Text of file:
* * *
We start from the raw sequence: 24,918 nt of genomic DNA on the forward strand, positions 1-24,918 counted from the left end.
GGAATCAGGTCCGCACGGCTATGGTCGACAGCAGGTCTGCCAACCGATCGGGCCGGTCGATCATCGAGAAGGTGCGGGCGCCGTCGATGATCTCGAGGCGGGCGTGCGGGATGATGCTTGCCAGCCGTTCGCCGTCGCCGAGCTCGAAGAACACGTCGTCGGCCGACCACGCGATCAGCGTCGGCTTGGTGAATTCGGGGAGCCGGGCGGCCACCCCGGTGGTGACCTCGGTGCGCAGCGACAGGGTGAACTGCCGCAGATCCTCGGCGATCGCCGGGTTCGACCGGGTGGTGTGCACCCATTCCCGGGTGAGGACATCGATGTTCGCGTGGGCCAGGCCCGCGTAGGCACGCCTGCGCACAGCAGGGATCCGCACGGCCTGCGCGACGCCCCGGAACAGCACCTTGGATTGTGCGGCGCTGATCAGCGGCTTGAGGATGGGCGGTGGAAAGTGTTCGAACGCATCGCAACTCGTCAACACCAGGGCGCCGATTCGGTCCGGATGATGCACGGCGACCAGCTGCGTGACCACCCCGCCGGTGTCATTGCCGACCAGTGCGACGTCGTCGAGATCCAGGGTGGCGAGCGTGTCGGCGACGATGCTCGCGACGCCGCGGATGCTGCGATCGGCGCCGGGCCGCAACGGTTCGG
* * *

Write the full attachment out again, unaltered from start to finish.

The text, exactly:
We start from the raw sequence: 24,918 nt of genomic DNA on the forward strand, positions 1-24,918 counted from the left end.
GGAATCAGGTCCGCACGGCTATGGTCGACAGCAGGTCTGCCAACCGATCGGGCCGGTCGATCATCGAGAAGGTGCGGGCGCCGTCGATGATCTCGAGGCGGGCGTGCGGGATGATGCTTGCCAGCCGTTCGCCGTCGCCGAGCTCGAAGAACACGTCGTCGGCCGACCACGCGATCAGCGTCGGCTTGGTGAATTCGGGGAGCCGGGCGGCCACCCCGGTGGTGACCTCGGTGCGCAGCGACAGGGTGAACTGCCGCAGATCCTCGGCGATCGCCGGGTTCGACCGGGTGGTGTGCACCCATTCCCGGGTGAGGACATCGATGTTCGCGTGGGCCAGGCCCGCGTAGGCACGCCTGCGCACAGCAGGGATCCGCACGGCCTGCGCGACGCCCCGGAACAGCACCTTGGATTGTGCGGCGCTGATCAGCGGCTTGAGGATGGGCGGTGGAAAGTGTTCGAACGCATCGCAACTCGTCAACACCAGGGCGCCGATTCGGTCCGGATGATGCACGGCGACCAGCTGCGTGACCACCCCGCCGGTGTCATTGCCGACCAGTGCGACGTCGTCGAGATCCAGGGTGGCGAGCGTGTCGGCGACGATGCTCGCGACGCCGCGGATGCTGCGATCGGCGCCGGGCCGCAACGGTTCGG